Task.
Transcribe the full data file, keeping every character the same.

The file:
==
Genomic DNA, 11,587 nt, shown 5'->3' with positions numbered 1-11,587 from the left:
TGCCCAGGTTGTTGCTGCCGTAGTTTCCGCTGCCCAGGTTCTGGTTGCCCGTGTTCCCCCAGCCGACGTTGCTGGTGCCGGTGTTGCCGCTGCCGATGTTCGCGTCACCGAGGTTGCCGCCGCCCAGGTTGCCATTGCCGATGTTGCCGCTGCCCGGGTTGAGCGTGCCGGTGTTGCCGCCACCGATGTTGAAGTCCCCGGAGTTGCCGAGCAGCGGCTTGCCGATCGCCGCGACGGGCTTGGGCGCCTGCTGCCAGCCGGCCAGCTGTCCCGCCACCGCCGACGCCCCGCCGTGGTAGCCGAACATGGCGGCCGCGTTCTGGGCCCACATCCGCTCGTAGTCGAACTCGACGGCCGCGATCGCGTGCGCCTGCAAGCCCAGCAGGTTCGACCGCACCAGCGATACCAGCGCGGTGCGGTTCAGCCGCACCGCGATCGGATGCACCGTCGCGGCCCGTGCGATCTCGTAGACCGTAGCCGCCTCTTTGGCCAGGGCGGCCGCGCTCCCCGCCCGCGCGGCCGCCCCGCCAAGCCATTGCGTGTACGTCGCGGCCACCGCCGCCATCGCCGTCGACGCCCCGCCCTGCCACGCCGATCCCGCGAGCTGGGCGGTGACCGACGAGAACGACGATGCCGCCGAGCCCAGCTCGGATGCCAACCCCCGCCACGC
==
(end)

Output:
Genomic DNA, 11,587 nt, shown 5'->3' with positions numbered 1-11,587 from the left:
TGCCCAGGTTGTTGCTGCCGTAGTTTCCGCTGCCCAGGTTCTGGTTGCCCGTGTTCCCCCAGCCGACGTTGCTGGTGCCGGTGTTGCCGCTGCCGATGTTCGCGTCACCGAGGTTGCCGCCGCCCAGGTTGCCATTGCCGATGTTGCCGCTGCCCGGGTTGAGCGTGCCGGTGTTGCCGCCACCGATGTTGAAGTCCCCGGAGTTGCCGAGCAGCGGCTTGCCGATCGCCGCGACGGGCTTGGGCGCCTGCTGCCAGCCGGCCAGCTGTCCCGCCACCGCCGACGCCCCGCCGTGGTAGCCGAACATGGCGGCCGCGTTCTGGGCCCACATCCGCTCGTAGTCGAACTCGACGGCCGCGATCGCGTGCGCCTGCAAGCCCAGCAGGTTCGACCGCACCAGCGATACCAGCGCGGTGCGGTTCAGCCGCACCGCGATCGGATGCACCGTCGCGGCCCGTGCGATCTCGTAGACCGTAGCCGCCTCTTTGGCCAGGGCGGCCGCGCTCCCCGCCCGCGCGGCCGCCCCGCCAAGCCATTGCGTGTACGTCGCGGCCACCGCCGCCATCGCCGTCGACGCCCCGCCCTGCCACGCCGATCCCGCGAGCTGGGCGGTGACCGACGAGAACGACGATGCCGCCGAGCCCAGCTCGGATGCCAACCCCCGCCACGC